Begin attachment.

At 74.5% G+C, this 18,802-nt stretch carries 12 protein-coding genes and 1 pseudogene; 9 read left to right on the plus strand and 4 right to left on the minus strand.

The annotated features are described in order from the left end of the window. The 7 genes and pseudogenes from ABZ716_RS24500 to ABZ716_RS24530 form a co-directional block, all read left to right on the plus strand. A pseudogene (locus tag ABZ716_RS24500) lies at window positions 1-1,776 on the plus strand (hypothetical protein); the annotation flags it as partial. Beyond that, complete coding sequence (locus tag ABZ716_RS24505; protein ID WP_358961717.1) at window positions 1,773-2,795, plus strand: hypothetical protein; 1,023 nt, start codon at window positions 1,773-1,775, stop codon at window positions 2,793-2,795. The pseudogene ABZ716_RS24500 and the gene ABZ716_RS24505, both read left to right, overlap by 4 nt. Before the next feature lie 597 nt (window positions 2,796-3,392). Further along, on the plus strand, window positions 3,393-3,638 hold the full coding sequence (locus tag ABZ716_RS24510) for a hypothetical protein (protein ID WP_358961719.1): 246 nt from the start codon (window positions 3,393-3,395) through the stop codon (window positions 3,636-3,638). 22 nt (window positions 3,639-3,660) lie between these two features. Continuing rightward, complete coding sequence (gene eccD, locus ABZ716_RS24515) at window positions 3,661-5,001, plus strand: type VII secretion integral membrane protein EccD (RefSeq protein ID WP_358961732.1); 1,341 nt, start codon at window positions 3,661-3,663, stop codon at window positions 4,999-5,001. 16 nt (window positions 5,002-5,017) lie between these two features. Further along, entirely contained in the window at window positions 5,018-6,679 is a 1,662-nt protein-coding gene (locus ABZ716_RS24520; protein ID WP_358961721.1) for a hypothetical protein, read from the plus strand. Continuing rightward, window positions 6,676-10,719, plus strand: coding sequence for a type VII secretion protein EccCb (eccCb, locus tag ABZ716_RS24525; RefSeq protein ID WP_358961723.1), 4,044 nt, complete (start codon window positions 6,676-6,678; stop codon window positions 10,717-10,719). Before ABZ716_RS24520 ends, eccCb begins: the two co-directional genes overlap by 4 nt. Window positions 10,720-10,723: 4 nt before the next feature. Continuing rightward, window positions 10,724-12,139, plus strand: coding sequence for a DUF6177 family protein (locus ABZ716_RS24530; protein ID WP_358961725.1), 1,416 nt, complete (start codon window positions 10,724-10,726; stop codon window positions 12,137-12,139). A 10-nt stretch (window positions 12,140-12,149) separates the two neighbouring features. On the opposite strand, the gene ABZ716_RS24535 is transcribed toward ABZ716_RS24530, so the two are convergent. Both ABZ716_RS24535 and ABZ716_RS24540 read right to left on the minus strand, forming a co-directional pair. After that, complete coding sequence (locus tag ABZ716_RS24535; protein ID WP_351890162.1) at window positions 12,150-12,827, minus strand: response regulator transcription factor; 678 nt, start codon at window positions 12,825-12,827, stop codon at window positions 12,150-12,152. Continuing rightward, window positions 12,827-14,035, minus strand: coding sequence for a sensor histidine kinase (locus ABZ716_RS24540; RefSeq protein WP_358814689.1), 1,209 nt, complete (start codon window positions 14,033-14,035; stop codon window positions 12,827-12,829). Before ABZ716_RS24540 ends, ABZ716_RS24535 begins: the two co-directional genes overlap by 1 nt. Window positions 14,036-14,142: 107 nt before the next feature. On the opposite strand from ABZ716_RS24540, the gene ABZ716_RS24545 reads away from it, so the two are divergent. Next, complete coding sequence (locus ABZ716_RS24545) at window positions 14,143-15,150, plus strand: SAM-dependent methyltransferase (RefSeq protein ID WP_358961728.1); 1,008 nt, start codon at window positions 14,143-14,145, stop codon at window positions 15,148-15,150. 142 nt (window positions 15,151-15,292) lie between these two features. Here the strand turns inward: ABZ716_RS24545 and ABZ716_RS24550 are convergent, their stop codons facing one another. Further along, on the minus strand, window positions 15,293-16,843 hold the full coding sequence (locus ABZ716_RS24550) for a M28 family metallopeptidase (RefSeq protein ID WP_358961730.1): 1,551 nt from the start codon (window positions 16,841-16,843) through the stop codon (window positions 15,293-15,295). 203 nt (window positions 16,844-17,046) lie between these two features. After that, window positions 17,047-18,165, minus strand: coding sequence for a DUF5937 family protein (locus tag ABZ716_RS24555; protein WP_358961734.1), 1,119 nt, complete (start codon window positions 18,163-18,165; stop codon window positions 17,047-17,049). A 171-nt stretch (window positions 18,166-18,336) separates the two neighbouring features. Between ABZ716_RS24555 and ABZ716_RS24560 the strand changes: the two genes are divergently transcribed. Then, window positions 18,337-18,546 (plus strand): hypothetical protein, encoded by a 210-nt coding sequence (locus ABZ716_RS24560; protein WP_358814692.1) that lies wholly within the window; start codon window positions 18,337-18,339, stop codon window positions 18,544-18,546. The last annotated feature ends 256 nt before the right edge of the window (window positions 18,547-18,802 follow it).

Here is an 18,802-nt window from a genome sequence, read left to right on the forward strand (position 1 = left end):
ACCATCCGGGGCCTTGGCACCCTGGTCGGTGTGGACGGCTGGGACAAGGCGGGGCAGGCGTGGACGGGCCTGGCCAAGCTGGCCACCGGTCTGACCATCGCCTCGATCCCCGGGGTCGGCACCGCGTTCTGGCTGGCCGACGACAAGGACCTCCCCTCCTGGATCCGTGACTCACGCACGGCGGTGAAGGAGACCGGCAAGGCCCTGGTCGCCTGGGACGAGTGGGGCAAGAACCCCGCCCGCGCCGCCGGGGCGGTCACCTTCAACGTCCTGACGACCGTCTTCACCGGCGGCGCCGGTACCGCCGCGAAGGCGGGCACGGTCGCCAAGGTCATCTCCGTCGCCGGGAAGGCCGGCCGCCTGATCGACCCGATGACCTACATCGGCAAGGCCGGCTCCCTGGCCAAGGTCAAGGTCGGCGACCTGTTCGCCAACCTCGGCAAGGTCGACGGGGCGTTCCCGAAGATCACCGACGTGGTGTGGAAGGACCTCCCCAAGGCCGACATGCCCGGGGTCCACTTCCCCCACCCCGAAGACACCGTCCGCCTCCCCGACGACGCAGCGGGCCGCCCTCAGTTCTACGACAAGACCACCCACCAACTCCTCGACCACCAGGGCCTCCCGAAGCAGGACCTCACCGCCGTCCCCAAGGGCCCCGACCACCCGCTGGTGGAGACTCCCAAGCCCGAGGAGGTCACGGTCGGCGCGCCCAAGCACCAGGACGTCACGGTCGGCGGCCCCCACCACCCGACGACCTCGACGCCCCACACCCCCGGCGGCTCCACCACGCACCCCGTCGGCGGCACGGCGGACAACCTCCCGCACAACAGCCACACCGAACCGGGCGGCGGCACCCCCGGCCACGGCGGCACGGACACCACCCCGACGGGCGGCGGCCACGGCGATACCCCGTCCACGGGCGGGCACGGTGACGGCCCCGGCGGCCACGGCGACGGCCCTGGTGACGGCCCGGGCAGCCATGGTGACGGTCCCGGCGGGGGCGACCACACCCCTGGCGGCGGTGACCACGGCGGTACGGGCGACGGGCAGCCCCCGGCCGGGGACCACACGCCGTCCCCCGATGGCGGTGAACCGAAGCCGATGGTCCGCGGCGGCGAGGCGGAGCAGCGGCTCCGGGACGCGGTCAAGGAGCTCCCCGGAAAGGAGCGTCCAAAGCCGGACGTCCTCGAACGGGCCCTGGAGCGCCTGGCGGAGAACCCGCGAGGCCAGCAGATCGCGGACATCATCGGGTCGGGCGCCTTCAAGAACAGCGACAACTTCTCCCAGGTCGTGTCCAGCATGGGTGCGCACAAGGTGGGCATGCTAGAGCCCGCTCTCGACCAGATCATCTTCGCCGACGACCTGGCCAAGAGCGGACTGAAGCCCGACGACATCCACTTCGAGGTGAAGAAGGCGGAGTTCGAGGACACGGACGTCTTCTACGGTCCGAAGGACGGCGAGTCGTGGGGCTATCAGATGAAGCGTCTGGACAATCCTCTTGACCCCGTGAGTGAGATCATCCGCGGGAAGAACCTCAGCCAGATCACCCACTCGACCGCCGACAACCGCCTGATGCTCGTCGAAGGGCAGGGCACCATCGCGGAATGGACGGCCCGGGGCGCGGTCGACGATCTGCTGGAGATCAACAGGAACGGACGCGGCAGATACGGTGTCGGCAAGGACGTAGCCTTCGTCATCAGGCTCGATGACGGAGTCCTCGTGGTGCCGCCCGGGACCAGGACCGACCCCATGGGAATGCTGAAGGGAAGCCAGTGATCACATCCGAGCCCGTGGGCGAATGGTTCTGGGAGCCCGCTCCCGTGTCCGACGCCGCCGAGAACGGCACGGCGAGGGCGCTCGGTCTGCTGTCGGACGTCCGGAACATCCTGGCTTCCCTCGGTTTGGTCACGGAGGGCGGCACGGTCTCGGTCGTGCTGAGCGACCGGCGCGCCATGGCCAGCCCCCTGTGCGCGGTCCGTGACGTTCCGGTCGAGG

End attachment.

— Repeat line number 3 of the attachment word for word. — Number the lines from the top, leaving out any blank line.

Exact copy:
Here is an 18,802-nt window from a genome sequence, read left to right on the forward strand (position 1 = left end):